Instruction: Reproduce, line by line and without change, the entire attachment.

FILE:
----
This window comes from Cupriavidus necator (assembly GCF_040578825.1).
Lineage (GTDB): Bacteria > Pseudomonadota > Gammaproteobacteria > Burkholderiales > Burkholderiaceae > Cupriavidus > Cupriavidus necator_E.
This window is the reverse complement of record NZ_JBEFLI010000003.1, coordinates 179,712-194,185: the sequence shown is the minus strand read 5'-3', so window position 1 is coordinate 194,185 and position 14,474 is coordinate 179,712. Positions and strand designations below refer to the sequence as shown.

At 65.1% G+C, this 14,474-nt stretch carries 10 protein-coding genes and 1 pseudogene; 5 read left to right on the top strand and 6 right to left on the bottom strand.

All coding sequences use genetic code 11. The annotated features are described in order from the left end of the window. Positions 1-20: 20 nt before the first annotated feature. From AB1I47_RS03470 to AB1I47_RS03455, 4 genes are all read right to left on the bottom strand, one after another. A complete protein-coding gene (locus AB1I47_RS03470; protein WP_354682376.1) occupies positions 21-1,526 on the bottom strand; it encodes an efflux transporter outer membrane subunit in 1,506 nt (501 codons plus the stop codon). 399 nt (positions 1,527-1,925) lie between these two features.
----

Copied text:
This window comes from Cupriavidus necator (assembly GCF_040578825.1).
Lineage (GTDB): Bacteria > Pseudomonadota > Gammaproteobacteria > Burkholderiales > Burkholderiaceae > Cupriavidus > Cupriavidus necator_E.
This window is the reverse complement of record NZ_JBEFLI010000003.1, coordinates 179,712-194,185: the sequence shown is the minus strand read 5'-3', so window position 1 is coordinate 194,185 and position 14,474 is coordinate 179,712. Positions and strand designations below refer to the sequence as shown.

At 65.1% G+C, this 14,474-nt stretch carries 10 protein-coding genes and 1 pseudogene; 5 read left to right on the top strand and 6 right to left on the bottom strand.

All coding sequences use genetic code 11. The annotated features are described in order from the left end of the window. Positions 1-20: 20 nt before the first annotated feature. From AB1I47_RS03470 to AB1I47_RS03455, 4 genes are all read right to left on the bottom strand, one after another. A complete protein-coding gene (locus AB1I47_RS03470; protein WP_354682376.1) occupies positions 21-1,526 on the bottom strand; it encodes an efflux transporter outer membrane subunit in 1,506 nt (501 codons plus the stop codon). 399 nt (positions 1,527-1,925) lie between these two features.